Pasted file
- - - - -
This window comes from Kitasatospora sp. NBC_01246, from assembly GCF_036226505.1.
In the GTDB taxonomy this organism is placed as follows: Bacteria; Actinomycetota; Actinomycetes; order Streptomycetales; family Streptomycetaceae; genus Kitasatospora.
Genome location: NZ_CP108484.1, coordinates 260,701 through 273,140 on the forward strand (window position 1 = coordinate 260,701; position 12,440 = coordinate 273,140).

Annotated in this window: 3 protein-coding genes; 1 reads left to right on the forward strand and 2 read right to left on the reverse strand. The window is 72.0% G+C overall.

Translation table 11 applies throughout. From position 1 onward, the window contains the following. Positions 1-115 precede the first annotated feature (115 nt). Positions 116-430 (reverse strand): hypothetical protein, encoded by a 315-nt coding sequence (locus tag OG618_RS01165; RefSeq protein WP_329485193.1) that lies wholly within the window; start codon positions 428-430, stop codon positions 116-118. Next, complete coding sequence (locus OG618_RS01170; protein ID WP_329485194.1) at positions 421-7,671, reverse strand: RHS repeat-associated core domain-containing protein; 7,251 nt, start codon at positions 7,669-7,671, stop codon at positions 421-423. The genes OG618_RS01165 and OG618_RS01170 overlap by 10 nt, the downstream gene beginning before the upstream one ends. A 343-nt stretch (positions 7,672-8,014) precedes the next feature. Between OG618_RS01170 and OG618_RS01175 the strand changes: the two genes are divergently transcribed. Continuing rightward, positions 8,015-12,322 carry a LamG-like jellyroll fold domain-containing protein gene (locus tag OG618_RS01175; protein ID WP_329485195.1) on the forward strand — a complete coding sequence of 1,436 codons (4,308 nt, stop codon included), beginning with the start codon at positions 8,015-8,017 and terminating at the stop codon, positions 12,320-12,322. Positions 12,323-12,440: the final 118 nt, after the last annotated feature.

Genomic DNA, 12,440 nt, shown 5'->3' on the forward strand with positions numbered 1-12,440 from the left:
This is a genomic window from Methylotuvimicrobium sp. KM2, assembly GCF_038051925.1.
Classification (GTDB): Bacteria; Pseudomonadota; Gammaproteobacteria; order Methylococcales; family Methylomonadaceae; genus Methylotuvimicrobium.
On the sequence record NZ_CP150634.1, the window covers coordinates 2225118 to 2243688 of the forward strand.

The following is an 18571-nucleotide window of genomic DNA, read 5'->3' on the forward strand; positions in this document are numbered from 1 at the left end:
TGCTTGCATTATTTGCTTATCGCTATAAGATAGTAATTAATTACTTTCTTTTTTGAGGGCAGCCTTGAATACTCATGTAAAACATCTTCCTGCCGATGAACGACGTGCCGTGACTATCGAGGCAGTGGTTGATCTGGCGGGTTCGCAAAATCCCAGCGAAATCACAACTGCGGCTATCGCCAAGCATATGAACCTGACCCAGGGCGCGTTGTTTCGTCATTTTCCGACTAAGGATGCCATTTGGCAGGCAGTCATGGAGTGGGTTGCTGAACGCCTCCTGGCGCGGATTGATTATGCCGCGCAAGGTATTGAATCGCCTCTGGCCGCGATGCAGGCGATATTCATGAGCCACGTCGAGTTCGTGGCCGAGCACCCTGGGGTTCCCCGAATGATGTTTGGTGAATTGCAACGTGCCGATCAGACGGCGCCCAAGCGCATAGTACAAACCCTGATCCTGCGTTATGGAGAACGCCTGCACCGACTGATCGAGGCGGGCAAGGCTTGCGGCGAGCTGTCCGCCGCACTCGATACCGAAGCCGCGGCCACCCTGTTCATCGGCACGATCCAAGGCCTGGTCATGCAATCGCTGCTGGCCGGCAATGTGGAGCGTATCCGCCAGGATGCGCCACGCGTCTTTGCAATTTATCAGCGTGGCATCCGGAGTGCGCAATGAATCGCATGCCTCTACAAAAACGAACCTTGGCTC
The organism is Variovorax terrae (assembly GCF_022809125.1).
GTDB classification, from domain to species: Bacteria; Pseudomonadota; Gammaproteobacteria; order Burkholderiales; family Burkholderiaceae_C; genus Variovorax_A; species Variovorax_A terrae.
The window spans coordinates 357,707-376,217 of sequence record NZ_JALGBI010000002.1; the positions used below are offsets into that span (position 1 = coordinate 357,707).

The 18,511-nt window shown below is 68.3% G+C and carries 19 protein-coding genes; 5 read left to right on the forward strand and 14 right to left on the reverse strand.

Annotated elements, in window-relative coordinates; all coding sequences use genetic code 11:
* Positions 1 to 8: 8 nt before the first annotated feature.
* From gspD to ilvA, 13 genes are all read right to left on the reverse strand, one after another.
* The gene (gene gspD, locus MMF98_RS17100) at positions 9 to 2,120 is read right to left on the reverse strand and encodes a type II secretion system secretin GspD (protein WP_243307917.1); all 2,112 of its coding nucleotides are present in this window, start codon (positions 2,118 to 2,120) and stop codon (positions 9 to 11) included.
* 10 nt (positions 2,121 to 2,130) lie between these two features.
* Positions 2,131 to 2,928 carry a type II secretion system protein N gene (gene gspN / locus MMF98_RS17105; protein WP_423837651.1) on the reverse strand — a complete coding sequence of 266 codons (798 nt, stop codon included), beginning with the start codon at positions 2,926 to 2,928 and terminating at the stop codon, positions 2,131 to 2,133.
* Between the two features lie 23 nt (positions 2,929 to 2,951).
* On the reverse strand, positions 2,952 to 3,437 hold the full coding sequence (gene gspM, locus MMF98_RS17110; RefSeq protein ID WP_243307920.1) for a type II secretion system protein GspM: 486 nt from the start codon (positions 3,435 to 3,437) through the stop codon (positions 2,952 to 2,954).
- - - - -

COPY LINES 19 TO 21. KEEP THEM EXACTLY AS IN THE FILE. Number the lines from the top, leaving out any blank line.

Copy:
* The gene (gene gspD, locus MMF98_RS17100) at positions 9 to 2,120 is read right to left on the reverse strand and encodes a type II secretion system secretin GspD (protein WP_243307917.1); all 2,112 of its coding nucleotides are present in this window, start codon (positions 2,118 to 2,120) and stop codon (positions 9 to 11) included.
* 10 nt (positions 2,121 to 2,130) lie between these two features.
* Positions 2,131 to 2,928 carry a type II secretion system protein N gene (gene gspN / locus MMF98_RS17105; protein WP_423837651.1) on the reverse strand — a complete coding sequence of 266 codons (798 nt, stop codon included), beginning with the start codon at positions 2,926 to 2,928 and terminating at the stop codon, positions 2,131 to 2,133.